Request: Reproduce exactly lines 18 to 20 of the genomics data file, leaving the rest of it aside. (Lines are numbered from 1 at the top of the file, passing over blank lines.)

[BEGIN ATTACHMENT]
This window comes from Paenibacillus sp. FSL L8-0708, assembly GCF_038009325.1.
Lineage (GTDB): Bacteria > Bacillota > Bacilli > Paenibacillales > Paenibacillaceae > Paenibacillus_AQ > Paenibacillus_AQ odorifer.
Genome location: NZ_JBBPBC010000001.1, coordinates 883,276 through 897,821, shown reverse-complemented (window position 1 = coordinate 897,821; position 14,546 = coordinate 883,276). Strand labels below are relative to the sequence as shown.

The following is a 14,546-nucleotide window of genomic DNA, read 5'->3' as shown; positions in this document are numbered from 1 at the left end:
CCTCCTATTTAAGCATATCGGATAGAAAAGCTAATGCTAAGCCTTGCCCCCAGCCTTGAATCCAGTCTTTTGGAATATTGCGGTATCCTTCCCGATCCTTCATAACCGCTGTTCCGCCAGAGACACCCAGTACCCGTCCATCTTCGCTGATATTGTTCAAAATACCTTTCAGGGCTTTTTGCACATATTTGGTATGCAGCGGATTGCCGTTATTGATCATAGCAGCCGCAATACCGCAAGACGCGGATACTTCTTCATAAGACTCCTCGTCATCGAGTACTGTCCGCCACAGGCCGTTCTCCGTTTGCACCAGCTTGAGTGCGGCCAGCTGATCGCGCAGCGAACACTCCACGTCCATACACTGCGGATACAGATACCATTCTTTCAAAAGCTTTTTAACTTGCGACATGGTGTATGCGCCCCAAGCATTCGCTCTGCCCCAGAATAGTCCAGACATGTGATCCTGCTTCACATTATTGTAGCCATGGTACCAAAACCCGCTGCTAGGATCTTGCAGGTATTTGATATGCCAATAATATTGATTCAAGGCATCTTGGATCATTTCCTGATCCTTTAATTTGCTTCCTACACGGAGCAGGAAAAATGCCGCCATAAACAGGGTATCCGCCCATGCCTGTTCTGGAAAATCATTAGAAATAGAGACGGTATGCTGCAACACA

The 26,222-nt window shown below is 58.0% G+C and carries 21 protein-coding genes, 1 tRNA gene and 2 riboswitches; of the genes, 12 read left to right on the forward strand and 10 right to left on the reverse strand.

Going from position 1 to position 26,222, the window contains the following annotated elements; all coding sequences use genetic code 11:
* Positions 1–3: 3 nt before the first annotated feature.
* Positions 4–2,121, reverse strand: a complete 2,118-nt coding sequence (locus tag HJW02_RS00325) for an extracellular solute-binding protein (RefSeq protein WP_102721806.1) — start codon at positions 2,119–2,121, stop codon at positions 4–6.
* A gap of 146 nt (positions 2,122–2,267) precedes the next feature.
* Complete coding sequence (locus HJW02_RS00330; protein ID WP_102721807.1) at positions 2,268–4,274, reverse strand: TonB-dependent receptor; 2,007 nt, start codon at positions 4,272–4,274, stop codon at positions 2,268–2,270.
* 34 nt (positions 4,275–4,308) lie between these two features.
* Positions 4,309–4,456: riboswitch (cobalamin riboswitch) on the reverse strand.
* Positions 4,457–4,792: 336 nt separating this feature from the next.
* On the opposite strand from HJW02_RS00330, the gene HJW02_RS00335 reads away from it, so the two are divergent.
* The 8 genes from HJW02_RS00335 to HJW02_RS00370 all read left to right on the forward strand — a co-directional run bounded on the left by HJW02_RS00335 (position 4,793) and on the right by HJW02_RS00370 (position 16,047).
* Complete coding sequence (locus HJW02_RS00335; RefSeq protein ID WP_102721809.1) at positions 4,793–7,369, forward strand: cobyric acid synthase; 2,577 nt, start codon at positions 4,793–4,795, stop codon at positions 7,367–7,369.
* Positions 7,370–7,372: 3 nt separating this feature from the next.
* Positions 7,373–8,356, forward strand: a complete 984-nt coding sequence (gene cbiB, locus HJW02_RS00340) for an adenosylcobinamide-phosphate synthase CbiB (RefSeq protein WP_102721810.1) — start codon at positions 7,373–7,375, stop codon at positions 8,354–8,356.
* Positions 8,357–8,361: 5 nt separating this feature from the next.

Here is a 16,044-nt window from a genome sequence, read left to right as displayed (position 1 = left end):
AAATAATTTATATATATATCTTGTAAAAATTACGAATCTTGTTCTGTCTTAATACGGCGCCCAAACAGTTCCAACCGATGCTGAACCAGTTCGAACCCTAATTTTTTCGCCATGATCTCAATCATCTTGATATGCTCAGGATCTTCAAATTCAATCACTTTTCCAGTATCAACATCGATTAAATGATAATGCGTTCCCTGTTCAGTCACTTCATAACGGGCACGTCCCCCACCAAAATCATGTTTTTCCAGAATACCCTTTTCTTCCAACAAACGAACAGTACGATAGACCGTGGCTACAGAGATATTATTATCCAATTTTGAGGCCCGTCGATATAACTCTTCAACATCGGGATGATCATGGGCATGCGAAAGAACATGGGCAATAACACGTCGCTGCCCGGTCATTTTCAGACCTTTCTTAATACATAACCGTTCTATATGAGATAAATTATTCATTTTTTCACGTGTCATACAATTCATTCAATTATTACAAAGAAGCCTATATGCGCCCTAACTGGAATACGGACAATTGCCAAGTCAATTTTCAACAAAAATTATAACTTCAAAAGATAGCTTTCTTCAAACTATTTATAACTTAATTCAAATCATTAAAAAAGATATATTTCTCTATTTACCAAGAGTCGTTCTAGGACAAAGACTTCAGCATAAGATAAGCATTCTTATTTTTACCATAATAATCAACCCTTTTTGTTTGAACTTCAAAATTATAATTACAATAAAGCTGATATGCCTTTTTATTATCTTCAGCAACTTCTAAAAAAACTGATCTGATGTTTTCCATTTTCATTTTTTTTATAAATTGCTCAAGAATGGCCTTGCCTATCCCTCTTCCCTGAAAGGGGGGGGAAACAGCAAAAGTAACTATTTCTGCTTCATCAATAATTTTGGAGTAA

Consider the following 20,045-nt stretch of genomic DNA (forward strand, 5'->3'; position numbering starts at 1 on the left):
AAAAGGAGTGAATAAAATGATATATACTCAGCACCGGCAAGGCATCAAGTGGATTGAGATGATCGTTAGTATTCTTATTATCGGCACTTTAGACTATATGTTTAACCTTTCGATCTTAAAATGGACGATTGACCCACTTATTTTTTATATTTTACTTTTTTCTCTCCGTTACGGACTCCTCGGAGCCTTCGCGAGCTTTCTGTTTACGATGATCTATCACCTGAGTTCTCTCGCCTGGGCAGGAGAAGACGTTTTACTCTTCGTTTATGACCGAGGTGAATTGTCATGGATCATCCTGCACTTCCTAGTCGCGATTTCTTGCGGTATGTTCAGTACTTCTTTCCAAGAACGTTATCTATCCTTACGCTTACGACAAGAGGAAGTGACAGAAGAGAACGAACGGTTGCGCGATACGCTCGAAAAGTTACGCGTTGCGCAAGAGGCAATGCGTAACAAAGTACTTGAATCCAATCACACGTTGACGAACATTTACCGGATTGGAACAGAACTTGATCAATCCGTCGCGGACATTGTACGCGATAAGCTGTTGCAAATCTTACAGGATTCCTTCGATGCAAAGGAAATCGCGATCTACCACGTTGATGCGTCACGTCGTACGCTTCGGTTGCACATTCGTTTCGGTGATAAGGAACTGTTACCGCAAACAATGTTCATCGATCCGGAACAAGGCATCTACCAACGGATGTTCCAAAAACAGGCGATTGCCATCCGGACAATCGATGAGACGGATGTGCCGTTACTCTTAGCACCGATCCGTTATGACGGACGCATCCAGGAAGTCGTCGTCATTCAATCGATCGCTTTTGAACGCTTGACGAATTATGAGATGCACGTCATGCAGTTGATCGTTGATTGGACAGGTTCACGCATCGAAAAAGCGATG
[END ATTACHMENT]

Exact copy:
* Positions 7,370–7,372: 3 nt separating this feature from the next.
* Positions 7,373–8,356, forward strand: a complete 984-nt coding sequence (gene cbiB, locus HJW02_RS00340) for an adenosylcobinamide-phosphate synthase CbiB (RefSeq protein WP_102721810.1) — start codon at positions 7,373–7,375, stop codon at positions 8,354–8,356.
* Positions 8,357–8,361: 5 nt separating this feature from the next.